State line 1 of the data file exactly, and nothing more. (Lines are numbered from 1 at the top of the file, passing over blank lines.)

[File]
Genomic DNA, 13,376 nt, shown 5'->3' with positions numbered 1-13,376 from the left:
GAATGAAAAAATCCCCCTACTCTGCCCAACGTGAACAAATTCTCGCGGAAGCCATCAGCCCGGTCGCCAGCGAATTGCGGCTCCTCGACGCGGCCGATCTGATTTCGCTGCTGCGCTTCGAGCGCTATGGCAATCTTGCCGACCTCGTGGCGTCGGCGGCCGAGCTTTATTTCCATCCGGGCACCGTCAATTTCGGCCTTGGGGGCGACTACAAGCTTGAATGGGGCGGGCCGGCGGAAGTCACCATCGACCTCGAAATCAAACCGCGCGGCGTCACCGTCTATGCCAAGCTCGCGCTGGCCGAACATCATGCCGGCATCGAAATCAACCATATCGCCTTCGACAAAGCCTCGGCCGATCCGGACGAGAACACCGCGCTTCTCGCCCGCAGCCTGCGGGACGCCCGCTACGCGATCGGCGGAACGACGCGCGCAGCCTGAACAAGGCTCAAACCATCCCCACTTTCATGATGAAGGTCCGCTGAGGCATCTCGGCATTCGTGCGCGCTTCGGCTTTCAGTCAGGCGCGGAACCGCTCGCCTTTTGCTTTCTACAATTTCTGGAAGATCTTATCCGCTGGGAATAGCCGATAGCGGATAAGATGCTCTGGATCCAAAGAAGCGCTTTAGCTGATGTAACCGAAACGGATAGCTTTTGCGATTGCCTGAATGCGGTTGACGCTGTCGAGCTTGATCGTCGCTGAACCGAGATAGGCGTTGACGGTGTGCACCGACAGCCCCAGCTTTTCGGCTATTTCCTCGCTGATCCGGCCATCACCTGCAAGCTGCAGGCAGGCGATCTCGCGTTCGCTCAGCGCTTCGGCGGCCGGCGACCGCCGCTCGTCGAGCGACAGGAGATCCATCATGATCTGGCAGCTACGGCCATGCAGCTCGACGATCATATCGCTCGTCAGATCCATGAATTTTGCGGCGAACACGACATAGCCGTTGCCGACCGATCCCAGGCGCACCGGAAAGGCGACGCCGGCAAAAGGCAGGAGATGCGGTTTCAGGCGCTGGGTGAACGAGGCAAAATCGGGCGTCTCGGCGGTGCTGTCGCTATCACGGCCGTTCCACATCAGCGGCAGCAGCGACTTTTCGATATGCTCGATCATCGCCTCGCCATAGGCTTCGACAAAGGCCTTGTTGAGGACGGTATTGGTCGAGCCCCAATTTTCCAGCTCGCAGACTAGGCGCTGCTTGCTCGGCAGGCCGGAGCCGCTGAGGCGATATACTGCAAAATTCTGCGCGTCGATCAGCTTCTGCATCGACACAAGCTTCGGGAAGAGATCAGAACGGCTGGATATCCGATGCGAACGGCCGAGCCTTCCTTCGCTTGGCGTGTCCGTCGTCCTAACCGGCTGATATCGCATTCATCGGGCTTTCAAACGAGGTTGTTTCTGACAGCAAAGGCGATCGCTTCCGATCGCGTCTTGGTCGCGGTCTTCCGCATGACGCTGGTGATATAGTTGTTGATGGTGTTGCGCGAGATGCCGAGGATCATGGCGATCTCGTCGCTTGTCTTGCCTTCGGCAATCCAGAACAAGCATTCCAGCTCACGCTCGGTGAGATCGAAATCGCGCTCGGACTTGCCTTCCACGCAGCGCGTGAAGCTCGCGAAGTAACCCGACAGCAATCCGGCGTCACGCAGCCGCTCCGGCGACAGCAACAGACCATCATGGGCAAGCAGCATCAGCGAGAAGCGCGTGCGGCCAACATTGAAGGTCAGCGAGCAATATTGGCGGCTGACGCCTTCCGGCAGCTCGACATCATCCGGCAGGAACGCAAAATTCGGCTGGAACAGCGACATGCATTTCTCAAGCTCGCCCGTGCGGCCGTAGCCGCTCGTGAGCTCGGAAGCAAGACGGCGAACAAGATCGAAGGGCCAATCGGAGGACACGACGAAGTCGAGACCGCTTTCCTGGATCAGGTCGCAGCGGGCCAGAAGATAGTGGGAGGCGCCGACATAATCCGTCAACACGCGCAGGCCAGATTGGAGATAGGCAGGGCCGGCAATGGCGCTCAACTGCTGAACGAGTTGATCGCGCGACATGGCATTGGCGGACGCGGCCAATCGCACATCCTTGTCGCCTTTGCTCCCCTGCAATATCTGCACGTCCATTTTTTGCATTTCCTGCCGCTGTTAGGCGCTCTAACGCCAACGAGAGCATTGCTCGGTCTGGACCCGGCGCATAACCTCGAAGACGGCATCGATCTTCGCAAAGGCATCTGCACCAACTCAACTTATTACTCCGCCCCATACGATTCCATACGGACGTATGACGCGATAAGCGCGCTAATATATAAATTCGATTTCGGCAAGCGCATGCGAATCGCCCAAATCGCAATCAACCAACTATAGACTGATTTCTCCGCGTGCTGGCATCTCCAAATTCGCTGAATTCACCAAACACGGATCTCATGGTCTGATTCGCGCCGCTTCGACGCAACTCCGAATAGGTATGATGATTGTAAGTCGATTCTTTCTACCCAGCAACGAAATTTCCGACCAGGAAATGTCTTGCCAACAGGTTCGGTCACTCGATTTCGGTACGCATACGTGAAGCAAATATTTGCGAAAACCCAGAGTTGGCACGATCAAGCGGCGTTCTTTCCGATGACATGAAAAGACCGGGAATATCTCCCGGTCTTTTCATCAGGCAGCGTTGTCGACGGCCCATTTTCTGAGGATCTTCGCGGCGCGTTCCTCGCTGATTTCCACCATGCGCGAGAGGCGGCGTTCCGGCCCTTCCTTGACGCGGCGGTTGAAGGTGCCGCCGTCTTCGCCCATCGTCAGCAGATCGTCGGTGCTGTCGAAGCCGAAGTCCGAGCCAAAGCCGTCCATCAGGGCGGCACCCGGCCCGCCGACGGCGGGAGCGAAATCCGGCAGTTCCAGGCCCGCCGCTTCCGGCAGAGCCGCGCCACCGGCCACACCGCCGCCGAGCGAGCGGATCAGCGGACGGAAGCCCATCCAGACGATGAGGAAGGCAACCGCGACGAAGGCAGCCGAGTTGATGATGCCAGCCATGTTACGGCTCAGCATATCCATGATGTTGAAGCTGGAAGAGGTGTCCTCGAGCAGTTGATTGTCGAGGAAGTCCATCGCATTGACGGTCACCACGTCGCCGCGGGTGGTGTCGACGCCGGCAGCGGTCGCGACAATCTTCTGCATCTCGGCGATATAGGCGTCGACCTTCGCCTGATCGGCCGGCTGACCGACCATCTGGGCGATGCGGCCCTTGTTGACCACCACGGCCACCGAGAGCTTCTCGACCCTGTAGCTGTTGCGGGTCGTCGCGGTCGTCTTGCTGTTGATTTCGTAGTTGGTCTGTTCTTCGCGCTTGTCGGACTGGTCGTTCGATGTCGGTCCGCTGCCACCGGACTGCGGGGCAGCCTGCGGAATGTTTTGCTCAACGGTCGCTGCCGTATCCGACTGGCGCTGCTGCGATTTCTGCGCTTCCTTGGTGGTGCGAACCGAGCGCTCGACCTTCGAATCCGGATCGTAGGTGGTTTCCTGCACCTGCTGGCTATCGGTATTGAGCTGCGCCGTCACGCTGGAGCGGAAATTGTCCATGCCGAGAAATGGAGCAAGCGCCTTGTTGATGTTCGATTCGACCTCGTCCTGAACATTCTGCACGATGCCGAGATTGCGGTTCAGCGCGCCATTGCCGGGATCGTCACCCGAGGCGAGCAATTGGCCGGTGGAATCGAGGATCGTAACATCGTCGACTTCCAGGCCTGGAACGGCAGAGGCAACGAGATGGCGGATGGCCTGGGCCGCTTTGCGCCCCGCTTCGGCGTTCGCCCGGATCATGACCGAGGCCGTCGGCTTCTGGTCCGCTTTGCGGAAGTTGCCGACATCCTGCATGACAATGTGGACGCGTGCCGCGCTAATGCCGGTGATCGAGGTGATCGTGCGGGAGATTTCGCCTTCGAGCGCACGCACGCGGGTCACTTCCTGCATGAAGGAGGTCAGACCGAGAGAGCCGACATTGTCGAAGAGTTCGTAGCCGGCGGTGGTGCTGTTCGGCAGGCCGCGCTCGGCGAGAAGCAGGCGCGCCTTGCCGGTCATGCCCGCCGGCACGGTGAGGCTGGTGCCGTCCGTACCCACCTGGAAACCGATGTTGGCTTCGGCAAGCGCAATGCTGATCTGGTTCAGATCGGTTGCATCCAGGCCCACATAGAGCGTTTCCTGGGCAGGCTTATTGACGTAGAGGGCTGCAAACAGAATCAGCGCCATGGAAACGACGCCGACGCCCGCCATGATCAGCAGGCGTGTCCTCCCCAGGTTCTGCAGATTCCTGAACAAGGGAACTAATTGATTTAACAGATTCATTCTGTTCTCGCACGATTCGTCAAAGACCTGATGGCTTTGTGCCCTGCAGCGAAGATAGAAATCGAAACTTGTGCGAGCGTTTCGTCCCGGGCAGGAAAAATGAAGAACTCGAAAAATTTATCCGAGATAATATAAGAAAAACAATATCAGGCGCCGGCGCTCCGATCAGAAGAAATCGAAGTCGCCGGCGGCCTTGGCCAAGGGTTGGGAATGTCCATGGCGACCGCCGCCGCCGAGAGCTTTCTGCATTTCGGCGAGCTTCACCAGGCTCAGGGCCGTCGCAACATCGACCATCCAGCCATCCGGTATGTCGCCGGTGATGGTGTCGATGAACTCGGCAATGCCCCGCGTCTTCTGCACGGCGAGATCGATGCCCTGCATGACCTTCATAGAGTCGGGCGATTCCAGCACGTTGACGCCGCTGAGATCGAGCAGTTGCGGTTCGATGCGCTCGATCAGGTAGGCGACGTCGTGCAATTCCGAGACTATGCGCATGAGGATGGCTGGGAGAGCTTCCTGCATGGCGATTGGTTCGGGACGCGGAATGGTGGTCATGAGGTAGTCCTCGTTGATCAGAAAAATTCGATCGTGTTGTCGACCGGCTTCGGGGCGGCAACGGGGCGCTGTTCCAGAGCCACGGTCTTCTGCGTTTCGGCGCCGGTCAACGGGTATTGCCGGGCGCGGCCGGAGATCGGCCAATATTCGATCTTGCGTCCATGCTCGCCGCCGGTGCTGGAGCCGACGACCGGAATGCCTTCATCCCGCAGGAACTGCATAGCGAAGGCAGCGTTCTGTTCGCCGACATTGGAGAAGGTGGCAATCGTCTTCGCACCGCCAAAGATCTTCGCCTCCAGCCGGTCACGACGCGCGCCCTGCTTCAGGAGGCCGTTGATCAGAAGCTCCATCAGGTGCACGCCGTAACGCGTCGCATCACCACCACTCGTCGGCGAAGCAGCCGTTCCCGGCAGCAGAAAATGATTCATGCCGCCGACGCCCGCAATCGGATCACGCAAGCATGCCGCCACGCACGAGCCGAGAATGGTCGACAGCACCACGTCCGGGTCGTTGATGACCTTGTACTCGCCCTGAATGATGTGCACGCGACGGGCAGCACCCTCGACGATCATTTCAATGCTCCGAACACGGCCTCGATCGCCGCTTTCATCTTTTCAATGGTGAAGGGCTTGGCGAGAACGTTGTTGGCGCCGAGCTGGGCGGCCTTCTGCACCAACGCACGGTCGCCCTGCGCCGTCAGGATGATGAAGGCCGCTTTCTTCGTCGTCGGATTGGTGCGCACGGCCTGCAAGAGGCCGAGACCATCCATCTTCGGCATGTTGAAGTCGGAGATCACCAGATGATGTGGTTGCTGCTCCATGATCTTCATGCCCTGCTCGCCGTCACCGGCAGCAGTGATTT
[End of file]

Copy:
Genomic DNA, 13,376 nt, shown 5'->3' with positions numbered 1-13,376 from the left: